As Japanese regulators outline rules for autonomous driving
Honda looks set to win the race to become the world’s first auto manufacturer to mass-produce Level 3 self-driving cars.
Level 3 autonomy sees cars drive themselves on public roads in certain circumstances. The first model from Honda to benefit from the tech will be the Legend luxury saloon for the Japanese market.
The news follows the award of a safety certificate by the Japanese government for the company’s Traffic Jam Pilot technology.
“This approval enables the automated driving system to drive the vehicle instead of the driver under certain conditions, such as when the vehicle is in congested traffic on an expressway,” Honda said in a statement.
Updating the legend
The Legend will be equipped with an array of sensors to facilitate autonomous capability and is scheduled to go on sale before the end of March.
To receive approval, the Level 3 system had to satisfy a number of key criteria. Firstly, it can only function if a number of pre-determined ‘operable driving environment conditions’ are fulfilled. If any of these conditions are not met, the driver of the vehicle must be alerted and prepared to take over control.
If the driver is unable to take control, the autonomous equipment must stop the car.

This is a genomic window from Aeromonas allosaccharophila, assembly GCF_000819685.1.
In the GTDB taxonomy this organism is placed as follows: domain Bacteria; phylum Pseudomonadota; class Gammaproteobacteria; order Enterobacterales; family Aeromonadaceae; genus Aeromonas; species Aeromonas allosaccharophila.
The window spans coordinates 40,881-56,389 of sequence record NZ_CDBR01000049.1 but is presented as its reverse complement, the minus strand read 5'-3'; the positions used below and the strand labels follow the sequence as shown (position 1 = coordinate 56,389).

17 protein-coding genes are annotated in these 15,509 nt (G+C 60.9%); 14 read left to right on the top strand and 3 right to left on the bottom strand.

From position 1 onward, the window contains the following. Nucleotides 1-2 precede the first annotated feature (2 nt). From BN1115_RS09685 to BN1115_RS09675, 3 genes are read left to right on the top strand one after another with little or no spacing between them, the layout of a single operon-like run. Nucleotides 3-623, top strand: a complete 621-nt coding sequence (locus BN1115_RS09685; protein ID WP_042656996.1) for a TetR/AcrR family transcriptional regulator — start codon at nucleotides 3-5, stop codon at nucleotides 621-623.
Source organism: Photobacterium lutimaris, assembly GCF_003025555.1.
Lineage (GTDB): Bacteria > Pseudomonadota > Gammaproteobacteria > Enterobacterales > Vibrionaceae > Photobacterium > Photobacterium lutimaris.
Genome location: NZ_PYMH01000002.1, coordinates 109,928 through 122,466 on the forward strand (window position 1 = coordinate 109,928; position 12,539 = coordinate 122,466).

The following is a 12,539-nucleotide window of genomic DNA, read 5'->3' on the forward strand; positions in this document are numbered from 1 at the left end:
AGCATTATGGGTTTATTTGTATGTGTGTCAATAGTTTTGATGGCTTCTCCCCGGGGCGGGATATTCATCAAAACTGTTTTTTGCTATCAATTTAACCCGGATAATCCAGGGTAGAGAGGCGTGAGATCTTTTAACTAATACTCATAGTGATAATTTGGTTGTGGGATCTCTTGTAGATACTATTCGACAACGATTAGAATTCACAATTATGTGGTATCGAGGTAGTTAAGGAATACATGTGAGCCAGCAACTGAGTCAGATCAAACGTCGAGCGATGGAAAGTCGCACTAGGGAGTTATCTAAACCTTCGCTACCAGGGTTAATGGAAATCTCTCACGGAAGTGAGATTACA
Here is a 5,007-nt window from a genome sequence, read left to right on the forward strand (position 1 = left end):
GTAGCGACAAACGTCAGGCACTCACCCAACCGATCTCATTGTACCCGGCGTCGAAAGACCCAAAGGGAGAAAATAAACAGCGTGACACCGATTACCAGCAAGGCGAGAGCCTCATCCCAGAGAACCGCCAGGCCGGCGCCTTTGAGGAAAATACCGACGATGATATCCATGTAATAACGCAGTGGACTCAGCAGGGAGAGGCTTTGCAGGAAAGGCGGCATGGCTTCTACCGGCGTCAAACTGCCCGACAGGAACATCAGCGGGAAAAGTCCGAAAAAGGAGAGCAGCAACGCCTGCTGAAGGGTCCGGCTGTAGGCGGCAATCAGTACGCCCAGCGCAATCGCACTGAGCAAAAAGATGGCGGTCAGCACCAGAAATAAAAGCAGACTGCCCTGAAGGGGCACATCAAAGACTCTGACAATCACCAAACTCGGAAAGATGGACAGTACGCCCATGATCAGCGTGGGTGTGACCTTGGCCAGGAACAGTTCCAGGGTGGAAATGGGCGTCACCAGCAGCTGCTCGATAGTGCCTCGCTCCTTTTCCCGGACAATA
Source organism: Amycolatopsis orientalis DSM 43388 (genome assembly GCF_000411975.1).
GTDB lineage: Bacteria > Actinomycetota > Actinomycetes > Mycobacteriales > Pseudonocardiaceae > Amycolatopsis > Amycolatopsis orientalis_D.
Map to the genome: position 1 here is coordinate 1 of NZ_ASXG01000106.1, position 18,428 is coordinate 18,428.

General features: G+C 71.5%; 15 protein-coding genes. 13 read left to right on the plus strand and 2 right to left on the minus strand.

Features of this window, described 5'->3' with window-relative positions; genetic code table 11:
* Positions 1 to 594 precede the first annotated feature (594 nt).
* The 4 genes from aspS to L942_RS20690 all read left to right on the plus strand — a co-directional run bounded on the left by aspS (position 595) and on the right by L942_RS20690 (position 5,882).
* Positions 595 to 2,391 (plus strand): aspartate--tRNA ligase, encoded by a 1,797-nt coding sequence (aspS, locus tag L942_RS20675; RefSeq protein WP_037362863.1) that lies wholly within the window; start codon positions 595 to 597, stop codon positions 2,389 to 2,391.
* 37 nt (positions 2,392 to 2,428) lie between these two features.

In addition, the tech must include a driver monitoring function and cyber security measures to prevent unauthorized access.
The car must also be fitted with recording equipment that captures and saves autonomous driving data for a six-month period. And the Legend will display an ‘Automated Drive’ sticker on the rear to make other road users aware of its self-driving status.
Following the launch of the Legend, the self-driving tech is likely to be rolled out in other Hondas, and in other markets, in the years ahead.
Autonomous driving capabilities are split into six different levels, ranging from 0 to 5, as determined by the Society of Automotive Engineers. Currently the most advanced vehicles on sale are Level 2; this designation includes the car’s capability to control steering, braking and acceleration. Tesla’s Autopilot and Cadillac’s Super Cruise are examples of Level 2 systems.
The ultimate goal for autonomous vehicles is Level 5, signifying full car automation in all road conditions. In this scenario, a car would not even require a steering wheel. Current forecasts suggest the industry may arrive at this point by the middle of the next decade.